Favorable Modulation Of Inflammation And Immunity Is Achieved With Both Single And Tri-layer Amniotic Membrane Allografts
Victoria Stefanelli, Paul Bonvallet, Sita Damaraju, Qiaoling Lin, Heli Modi, Sunil Saini, Ankur Gandhi.
Integra LifeSciences, Plainsboro, NJ, USA.
BACKGROUND: The benefits of amniotic-based products across various regenerative applications are owed to a multitude of factors including cytokines, growth factors, and extracellular matrix components that synergistically function to accelerate the healing process. Innately immune-privileged, these materials are also associated with anti-inflammatory, anti-microbial, and immune-modulatory functions essential for both effective wound healing and minimization of scarring. The purpose of the present study was to elucidate the full range of anti-inflammatory and immunomodulatory capabilities of both a single-layer dehydrated amniotic membrane allograft (DAMA) and a tri-layer placental allograft membrane (TPAM) such that their contributions towards improved wound healing outcomes could be better understood.
METHODS: The anti-inflammatory functionalities of DAMA and TPAM were evaluated via cytokine analysis following PBMC activation with lipopolysaccharide in the presence of DAMA or TPAM extracts. An M1/M2 macrophage polarization assay was implemented to explore immune-modulation specifically through the assessment of CCL22, CCL18, PDGF, IL-13, TNF-alpha, IFN-gamma, IL-6, and RANTES. Macrophage polarization was conducted using both direct physical contact of the cells with DAMA/TPAM as well as soluble DAMA/TPAM extracts alone. Polarization outcomes were compared to non-stimulated macrophages as well as those in contact with non-immune-privileged collagen constructs. Finally, the effect of DAMA/TPAM extracts on T cell stimulation was explored using standard assays.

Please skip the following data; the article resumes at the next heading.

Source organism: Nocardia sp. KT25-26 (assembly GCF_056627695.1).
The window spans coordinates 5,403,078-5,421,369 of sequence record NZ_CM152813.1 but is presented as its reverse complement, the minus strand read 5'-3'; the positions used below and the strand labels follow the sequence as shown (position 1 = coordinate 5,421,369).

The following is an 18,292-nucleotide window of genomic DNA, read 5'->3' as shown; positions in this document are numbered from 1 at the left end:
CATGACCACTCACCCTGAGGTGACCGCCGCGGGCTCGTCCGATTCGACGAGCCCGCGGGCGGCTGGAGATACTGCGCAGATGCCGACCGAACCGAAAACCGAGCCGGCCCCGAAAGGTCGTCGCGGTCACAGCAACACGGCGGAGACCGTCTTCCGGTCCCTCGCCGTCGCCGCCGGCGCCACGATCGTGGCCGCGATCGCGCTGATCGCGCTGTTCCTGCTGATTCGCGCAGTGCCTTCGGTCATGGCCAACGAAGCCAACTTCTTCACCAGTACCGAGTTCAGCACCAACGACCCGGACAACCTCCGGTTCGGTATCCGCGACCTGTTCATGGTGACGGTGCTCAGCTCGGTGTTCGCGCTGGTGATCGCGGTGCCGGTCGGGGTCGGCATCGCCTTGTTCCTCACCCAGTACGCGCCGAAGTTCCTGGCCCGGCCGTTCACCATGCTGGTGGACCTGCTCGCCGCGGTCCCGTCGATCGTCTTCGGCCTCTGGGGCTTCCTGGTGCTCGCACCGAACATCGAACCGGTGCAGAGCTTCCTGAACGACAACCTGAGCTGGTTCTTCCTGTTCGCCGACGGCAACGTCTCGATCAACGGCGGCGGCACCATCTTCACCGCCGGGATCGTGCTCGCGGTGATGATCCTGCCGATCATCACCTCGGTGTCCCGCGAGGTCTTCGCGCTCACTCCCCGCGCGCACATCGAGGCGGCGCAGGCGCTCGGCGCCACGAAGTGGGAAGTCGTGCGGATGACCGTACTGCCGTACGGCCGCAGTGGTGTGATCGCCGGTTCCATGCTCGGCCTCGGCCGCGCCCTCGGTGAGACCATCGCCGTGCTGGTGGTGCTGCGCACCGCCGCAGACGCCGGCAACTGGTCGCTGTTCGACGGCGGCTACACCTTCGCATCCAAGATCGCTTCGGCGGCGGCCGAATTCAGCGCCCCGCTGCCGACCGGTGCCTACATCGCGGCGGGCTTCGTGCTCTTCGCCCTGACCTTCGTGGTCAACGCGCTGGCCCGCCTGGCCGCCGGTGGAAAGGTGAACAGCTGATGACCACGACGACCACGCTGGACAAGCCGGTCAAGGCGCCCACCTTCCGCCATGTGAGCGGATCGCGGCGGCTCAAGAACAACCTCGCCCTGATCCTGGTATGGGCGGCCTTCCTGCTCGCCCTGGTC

RESULTS: Cytokine analysis indicates that amniotic extracts possess a significant ability to reduce pro-inflammatory molecule secretion including TNF-alpha, IL-1beta, IL-10, MIP-1a, and IL-6 by over 90% in PBMC compared to controls (n=4 per group; p<0.05). Macrophage polarization analysis suggests that exposure to both DAMA and TPAM (n= 3 per group) modulates an M2-preferred macrophage response as a consequence of both soluble factors alone as well as physical contact with constructs. T cell responses were also favorably altered through exposure to amniotic extracts.
CONCLUSIONS: The ability of DAMA and TPAM to constructively influence both inflammatory and immunomodulatory processes therefore likely constitutes a substantial part of their overall effectiveness in wound remediation.
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